Skip to comments.No kaboom from Paul Ryan Medicare bomb (Democrat's Mediscare tactics a huge bust so far)
Posted on 08/29/2012 6:39:12 PM PDT by SeekAndFind
Democrats thought Paul Ryans Medicare proposal would shift the focus away from Mitt Romney, terrify the elderly and take places like Florida and other key states off the table.
Thats not happening. Not yet, anyway.
Polls and interviews show that for now, Romneys selection of Ryan hasnt fundamentally shifted the dynamics of a deadlocked race.
The polls leave no question that huge numbers of people oppose the core of Ryans plan. But they show something else too: Democrats havent yet been able to turn that opposition into a way to take down the Romney-Ryan ticket.
Theyve still got time, with millions of dollars in TV ads, three presidential debates and a vice presidential debate to chip away at Ryan. And the economy is still the most important issue for voters so important that some voters who dont like the Ryan Medicare plan may vote for Romney anyway because they like him better on the economy, pollsters say.
But Republicans have used years of attacks on the presidents health care law as a model for a fresh assault on Obamas own Medicare record, charging that he cut the cherished entitlement program to pay for Obamacare.
And so far, that seems to have at least neutralized Democrats attacks on Ryan.
Medicare just may not be the killer issue that a lot of people thought, said Peter Brown, assistant director of the Quinnipiac University Polling Institute. That doesnt mean it wont be, but so far it is not.
The polls show a positive development for the Republicans that they could be even on Medicare at this point, said pollster Carroll Doherty of the Pew Research Center for the People and the Press, in what could be the understatement of the year.
Democrats tend to blame the lack of traction on misinformation from the Romney campaign and all the outside spending thats drowning out what they say is their more accurate version of what the Ryan plan would do.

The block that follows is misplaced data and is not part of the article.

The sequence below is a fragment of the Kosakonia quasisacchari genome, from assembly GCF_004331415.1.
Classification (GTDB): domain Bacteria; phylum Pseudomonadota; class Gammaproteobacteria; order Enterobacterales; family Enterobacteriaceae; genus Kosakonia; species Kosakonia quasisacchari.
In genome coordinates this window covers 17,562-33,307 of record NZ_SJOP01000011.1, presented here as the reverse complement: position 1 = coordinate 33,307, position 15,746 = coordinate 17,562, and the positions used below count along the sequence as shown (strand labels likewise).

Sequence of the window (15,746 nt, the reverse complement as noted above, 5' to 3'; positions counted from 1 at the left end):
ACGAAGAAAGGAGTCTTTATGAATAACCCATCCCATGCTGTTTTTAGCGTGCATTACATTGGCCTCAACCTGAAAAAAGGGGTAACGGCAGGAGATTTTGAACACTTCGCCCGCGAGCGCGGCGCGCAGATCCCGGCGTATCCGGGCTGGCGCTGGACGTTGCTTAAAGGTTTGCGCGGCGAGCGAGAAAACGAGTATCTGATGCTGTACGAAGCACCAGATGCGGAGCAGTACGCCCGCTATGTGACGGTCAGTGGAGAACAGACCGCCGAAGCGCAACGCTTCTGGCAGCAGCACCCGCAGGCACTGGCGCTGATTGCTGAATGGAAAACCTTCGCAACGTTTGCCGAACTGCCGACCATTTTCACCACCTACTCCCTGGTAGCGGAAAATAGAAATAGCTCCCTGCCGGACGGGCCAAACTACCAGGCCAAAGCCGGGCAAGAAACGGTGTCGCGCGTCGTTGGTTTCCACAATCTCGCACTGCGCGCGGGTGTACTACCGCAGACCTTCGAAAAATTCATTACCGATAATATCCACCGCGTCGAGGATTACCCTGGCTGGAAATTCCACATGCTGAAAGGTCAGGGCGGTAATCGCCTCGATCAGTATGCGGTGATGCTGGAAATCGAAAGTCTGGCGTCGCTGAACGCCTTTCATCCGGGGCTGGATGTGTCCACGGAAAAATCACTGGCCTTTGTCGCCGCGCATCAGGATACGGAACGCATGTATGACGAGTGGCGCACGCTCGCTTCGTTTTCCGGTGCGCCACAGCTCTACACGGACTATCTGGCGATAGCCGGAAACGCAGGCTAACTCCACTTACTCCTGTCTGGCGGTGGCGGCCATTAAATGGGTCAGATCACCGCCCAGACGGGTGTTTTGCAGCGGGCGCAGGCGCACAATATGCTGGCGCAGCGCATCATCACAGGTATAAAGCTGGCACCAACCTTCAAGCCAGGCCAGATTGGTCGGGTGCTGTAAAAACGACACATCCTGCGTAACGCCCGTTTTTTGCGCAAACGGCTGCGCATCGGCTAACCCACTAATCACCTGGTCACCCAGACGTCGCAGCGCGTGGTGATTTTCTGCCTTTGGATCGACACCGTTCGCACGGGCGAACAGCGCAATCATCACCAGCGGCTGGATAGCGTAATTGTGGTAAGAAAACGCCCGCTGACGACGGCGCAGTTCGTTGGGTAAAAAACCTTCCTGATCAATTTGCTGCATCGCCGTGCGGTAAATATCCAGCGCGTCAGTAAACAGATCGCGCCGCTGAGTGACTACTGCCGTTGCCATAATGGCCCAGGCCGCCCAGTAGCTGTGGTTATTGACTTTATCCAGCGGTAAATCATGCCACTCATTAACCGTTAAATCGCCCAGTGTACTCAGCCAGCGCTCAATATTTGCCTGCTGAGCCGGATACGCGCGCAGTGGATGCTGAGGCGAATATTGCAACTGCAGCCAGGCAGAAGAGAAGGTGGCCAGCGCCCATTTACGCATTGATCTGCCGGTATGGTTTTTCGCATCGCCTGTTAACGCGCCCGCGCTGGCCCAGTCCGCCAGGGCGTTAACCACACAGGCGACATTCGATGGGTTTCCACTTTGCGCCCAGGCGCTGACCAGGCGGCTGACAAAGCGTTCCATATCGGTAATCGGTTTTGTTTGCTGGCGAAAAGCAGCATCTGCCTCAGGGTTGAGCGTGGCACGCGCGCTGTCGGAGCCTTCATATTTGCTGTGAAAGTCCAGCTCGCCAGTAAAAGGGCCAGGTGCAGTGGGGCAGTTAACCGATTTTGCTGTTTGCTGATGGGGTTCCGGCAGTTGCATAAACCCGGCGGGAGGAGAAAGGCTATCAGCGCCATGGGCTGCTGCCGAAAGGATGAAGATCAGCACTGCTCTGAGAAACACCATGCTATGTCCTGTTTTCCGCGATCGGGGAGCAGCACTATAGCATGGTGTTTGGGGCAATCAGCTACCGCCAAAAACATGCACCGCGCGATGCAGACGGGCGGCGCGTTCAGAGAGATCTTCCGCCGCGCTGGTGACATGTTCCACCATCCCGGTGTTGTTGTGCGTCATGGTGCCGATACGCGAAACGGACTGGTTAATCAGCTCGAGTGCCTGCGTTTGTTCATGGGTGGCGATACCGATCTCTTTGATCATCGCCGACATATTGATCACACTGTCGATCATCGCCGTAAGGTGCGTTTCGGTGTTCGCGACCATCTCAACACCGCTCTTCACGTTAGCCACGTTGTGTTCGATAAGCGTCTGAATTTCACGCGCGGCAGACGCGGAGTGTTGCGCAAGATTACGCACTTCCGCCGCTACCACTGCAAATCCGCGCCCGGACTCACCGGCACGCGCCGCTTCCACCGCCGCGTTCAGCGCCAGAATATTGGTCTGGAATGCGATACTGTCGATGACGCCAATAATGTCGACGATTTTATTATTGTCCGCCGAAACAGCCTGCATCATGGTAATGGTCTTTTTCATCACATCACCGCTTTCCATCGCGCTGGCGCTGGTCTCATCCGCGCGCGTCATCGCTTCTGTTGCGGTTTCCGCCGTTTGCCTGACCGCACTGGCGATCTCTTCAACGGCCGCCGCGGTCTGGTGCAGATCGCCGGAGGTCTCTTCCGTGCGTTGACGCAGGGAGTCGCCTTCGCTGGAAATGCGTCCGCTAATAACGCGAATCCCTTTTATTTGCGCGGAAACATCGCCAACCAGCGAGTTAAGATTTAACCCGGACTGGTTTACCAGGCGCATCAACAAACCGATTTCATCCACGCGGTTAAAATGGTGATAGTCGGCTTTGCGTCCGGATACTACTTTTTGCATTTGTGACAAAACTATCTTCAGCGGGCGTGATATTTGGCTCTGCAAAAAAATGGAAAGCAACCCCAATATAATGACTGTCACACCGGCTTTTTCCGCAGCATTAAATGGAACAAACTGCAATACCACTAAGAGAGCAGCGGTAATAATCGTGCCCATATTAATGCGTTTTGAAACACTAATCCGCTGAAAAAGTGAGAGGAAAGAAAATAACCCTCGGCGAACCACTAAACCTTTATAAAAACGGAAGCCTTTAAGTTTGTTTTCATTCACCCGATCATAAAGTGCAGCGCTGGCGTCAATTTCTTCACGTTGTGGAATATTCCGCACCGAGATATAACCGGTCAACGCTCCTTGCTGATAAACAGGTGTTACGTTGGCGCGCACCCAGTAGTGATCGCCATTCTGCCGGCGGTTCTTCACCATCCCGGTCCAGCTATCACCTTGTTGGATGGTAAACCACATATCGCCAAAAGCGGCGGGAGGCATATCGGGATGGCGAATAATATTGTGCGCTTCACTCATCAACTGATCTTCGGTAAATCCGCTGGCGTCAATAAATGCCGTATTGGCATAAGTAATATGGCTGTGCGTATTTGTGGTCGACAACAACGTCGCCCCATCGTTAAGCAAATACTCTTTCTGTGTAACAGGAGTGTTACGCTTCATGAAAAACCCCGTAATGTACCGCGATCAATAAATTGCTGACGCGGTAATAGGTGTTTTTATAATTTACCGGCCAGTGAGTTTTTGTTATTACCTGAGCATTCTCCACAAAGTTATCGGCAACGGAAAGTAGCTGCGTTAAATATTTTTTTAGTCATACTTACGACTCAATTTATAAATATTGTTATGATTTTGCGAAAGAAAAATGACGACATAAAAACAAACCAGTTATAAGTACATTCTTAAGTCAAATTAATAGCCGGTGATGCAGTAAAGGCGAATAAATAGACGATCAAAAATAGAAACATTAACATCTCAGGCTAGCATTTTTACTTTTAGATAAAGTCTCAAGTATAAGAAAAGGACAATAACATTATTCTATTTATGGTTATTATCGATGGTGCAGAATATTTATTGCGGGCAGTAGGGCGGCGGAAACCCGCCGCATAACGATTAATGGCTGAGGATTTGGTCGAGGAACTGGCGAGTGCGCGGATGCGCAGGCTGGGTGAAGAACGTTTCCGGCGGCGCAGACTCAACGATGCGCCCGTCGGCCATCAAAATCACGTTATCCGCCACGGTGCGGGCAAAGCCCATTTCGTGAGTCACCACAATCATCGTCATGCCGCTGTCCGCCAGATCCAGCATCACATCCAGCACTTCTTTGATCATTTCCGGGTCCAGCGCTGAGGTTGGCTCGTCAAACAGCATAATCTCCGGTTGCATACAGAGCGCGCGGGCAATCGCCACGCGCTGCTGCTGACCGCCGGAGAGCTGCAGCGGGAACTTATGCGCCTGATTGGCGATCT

The lies and the falsehoods have muddied the waters on the real impact, Rep. Kathy Castor (D-Fla.) said.
But the Romney campaign isnt backing down, and the airwaves are just going to get more crowded in the fall.
That means the Obama campaign will have to change up to keep up, said Bob Shrum, a veteran of many Democratic presidential campaigns.
Long term, as the campaign plays out, I would be very surprised if this issue didnt redound very strongly to Obamas benefit. But, Shrum said, the Romney campaign has thrown up the static of the $716 billion cut in Medicare.
He added, Theres a real advantage for Obama here, but hes going to have to develop it, and hes going to have to block the static thats coming from Romney.
Democratic consultant Joe Trippi said the Ryan Medicare plan could help Obamas team link its portrayal of Romney as a cold-hearted venture capitalist to fears about his agenda. But Trippi said the Obama campaigns response to Romneys counter-attack is cause for concern.
I dont get the sense that they expected that attack or were ready to thrust back on it, and thats something that they may now regret or try to fix, Trippi said. The Republicans were better prepared for the attack coming than we were for the response.
Paul Begala, an adviser to the pro-Obama super PAC Priorities USA Action, pointed out that his groups first ad of the cycle back in January was an attempt to link Romney to the Ryan budget and though Begala wouldnt get specific about future ads, he said hes grateful Romney has made drawing that connection so much easier by picking Ryan.